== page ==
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My two sisters and I have POAs for my mother. My question is: When Mom needs in-home care and doesn't want to pay for it (even though she has ample funds), can we exercise the POA? I have read the document, and there is no time limit mentioned. It states: " Your agent may exercise the pwers given here throughout your lifetime, even after you become incapacitated." But what if Mom tells us that we are not allowed to use that power? And what if we all do not agree that the power should be exercised? I am asking this for two reasons. First, Mom's cognitive skills are very good and she is refusing to hire any help whatsoever. Second, the help is now being given by me. I am getting tired, having given many, many hours in the last 3 1/2 years since my Dad passed away. Any knowledge that you can share will be most appreciated!

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If your mother is still of sound mind, you can only exercise the POA if she says you can. If she asks you to take over bill-paying, for example, you can do that for her.

You may not be able to control your mother's actions, but you can control your own. If you are providing all the help she needs, why should she decide to have in-home care? Who wouldn't rather have a loved relative taking care of them than a stranger?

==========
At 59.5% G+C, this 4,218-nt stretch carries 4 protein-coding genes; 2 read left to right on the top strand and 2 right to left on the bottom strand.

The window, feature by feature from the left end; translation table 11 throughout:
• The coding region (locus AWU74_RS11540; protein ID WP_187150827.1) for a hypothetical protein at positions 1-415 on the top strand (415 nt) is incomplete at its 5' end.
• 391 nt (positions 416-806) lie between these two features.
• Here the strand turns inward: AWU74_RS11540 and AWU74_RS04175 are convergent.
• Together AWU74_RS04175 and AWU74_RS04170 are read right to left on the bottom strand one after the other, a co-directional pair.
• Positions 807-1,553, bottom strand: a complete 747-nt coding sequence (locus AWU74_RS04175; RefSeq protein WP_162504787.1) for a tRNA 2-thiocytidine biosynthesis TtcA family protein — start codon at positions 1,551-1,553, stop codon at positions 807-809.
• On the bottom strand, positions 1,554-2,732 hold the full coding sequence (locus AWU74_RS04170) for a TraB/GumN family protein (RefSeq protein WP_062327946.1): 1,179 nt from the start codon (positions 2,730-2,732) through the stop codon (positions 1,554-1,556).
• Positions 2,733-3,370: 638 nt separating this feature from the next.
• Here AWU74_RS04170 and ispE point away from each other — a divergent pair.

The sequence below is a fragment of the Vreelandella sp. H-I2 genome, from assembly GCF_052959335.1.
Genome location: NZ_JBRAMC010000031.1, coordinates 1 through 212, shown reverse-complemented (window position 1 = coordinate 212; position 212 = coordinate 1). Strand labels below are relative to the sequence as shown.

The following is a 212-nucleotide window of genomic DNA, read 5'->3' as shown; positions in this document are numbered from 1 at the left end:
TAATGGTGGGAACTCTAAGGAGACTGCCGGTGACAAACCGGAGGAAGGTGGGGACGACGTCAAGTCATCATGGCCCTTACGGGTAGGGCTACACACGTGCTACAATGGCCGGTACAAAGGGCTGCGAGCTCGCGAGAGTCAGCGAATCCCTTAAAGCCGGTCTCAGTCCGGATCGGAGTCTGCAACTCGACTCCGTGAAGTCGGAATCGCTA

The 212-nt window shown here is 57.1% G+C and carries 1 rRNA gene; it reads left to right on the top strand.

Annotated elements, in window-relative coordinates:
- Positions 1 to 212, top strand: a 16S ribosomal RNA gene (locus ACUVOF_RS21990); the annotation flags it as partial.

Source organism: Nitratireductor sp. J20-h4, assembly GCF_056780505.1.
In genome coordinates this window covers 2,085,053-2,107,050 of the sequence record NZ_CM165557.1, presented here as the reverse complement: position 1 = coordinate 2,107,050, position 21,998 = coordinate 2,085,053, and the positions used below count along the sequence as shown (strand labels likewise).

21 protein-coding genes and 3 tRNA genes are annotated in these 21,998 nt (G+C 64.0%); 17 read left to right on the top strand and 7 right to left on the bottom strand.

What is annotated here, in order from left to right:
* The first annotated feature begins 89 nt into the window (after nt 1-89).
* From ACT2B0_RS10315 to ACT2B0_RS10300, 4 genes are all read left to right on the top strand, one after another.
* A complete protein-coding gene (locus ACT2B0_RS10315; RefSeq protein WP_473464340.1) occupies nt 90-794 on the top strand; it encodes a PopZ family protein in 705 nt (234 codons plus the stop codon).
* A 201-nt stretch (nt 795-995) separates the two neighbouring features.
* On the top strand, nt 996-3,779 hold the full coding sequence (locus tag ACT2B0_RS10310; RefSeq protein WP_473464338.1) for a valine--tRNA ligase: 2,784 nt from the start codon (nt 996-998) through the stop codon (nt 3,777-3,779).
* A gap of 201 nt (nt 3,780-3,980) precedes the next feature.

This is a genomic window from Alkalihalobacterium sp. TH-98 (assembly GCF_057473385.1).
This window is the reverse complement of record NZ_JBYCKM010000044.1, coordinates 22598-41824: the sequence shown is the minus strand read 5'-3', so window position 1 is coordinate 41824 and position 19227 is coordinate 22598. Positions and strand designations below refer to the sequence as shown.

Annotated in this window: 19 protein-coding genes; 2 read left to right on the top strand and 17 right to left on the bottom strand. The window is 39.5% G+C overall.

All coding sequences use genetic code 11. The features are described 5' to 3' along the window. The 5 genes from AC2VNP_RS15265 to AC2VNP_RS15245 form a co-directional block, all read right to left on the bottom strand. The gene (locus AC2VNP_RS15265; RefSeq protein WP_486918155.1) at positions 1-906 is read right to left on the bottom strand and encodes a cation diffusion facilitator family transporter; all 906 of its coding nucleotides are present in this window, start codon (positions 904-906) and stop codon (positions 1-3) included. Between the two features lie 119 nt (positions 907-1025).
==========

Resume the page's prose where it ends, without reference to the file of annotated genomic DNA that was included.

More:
But that doesn't mean you have to continue providing all the care yourself. If you "resign" from that position, Mother will be forced to reconsider accepting aid.

And if you decide that you are willing to continue providing her care all yourself, then I hope you are getting paid for that. (This helps keep the inheritances, if any, fair.) Draw up a personal care agreement, spelling out what you are doing and what Mother is paying you.

On another topic, it can be very challenging to have multiple people as co-POAs. ALL of you have to agree before anything can happen. It is generally much better to have one person the POA and the others back-ups. Would your mother consider this change?
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My sister and I have both medical and durable POA, plus we are both named trustee's and executors" of my father's Trust. Some POA have limited use, if your POA has full use, you can handle finances, selling a home, and items like that. The medical POA gives you the power to make and act on medical decisions. The way I understand it, is, your POA does not give you the power to force your mom to except or pay for in=home care, nor does it give you power to move her into a nursing home. To do that you can use your POA, doctor's orders, etc. and go to court to obtain guardianship. Obtaining guardianship is not easy, and if your mom is good in mind, she has the right to make her own decisions. My sister and I had some of the same problems. My dad was sound in mind, but could no longer live by himself, and he has rights, we had to talk to him, over and over, you can find my past post, he is now living in a Assistant Living Fac, and he loves it.
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